And I did not think for 107 whole minutes about Trump, who has contempt for artists and art and, for that matter, the concept of free speech.
In fact, he has contempt for almost everything that makes what’s important and useful in American life. It can make you fucking crazy. I feel so powerless. I try to do stuff, call and write and whatever I can think of, but a small part of me wonders whether, in the long run, violence might be the answer.
And that’s me, Mr. Milk of Human Kindness. What are the less evolved humans thinking?
Less evolved humans
Yeah, but: Despair doesn’t get us anywhere. Despair just makes us take to our rooms with a six-pack of whatever and a television playing endless reruns of “Law and Order,” where our faith in justice is restored every sixty minutes. We need the solace of art. We need, I submit, art in live presentation, at a concert or a theater or a dance hall or a symphony space. That’s our most basic understanding of community, when strangers assemble to experience joy or sorrow or madness or rueful acknowledgment of our shared humanity.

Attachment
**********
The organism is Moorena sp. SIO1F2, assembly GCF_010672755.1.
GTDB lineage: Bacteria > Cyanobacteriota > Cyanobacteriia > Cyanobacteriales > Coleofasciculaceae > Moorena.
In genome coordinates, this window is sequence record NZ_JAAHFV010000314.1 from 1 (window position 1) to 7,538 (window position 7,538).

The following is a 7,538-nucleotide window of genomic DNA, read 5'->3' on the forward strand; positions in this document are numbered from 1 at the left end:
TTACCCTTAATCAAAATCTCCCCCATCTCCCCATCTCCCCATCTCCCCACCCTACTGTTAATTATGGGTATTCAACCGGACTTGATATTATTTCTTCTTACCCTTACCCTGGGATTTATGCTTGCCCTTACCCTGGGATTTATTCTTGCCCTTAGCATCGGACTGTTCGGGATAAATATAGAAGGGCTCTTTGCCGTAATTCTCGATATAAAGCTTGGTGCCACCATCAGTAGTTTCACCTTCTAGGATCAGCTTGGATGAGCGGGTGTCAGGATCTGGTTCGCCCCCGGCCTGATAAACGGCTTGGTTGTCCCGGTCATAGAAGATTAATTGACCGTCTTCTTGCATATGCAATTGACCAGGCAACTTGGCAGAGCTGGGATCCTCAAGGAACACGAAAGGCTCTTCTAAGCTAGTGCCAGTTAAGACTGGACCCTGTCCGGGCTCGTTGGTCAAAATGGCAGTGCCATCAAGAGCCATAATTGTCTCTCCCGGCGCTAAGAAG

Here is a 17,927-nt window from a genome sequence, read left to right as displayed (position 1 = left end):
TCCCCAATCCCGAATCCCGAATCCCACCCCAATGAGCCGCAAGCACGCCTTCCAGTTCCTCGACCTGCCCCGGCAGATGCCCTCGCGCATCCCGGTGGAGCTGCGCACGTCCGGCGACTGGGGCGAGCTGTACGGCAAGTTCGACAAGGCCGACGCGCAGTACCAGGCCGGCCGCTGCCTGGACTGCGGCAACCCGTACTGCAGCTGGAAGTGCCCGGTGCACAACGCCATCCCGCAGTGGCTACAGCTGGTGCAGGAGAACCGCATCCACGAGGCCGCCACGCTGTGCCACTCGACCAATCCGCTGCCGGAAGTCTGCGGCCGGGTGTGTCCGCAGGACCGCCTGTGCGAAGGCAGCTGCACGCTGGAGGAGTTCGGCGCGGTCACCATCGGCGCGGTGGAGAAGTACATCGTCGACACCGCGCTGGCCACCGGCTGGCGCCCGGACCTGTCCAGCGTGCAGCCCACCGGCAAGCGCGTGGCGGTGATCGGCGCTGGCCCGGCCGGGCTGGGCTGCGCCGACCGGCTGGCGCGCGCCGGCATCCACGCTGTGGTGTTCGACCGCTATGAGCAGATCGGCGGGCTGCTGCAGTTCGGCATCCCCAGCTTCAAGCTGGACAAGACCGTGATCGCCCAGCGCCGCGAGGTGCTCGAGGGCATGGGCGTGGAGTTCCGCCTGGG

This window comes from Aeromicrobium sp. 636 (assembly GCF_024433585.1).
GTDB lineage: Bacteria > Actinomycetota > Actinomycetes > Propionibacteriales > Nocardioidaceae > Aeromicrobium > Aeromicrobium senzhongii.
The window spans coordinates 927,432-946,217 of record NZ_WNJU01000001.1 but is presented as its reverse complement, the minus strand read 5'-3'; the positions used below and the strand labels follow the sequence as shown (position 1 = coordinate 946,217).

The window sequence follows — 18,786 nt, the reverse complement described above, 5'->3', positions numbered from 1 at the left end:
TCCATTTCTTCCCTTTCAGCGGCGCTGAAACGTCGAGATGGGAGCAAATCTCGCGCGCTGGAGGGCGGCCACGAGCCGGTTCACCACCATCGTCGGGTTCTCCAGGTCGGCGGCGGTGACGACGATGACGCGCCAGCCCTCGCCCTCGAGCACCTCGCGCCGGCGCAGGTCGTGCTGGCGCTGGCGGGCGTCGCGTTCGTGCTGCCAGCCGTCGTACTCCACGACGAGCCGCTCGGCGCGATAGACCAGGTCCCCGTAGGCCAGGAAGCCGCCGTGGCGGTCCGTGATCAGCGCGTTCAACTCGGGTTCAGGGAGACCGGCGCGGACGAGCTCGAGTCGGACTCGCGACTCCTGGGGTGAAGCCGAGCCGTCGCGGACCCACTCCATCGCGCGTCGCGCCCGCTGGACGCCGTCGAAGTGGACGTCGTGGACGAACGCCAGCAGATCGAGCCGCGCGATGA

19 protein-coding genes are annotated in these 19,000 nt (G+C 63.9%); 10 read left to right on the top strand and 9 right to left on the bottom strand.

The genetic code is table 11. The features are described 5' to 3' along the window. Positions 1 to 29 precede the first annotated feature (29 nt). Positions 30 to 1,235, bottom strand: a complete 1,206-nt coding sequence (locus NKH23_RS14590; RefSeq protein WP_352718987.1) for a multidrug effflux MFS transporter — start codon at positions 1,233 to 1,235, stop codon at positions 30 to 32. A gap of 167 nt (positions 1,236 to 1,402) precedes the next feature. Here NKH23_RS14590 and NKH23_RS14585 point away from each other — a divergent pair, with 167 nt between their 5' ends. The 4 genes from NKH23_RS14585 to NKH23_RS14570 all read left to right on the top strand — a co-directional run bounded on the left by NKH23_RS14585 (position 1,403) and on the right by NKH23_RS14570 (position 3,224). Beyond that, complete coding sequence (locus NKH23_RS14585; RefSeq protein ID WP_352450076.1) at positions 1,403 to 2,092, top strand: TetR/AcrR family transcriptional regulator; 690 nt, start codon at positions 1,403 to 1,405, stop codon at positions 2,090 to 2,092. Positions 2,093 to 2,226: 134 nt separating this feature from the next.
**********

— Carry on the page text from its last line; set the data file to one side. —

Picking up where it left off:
The mad humans, particularly the ones with guns and don’t get me started, threaten that sense of community, but they must not be allowed to kill it. Because that’s our blood and bone. We are not hate robots.
Last week I went to the San Francisco Symphony. The first thing on the menu was Bartok’s piano concerto number two. I know little about symphonic music; it’s become an emerging taste of mine. I’m an ignorant savage, but I know what I like. I like big and fast and crazy.
I like feeling things that are sublimely unpolitical, but that make me stronger for the politics I must endure. And there were 50 or 70 musicians, flawed and grief-laden and wrapped in joy, coming together to make music and dance in their souls. Together.
Racism will continue to exist. But also this, this will continue to exist. Keep remembering. Keep fighting.
Photography by Tracy Johnston, who would undoubtedly want me to say that, although she did indeed take these photographs, she did not choose them for this column, nor did she approve the captions, because she has to be in Pakistan, home of the Taliban and the ritual slaughter of vigorous older women. She’ll be back as soon as we can pay the damn ransom.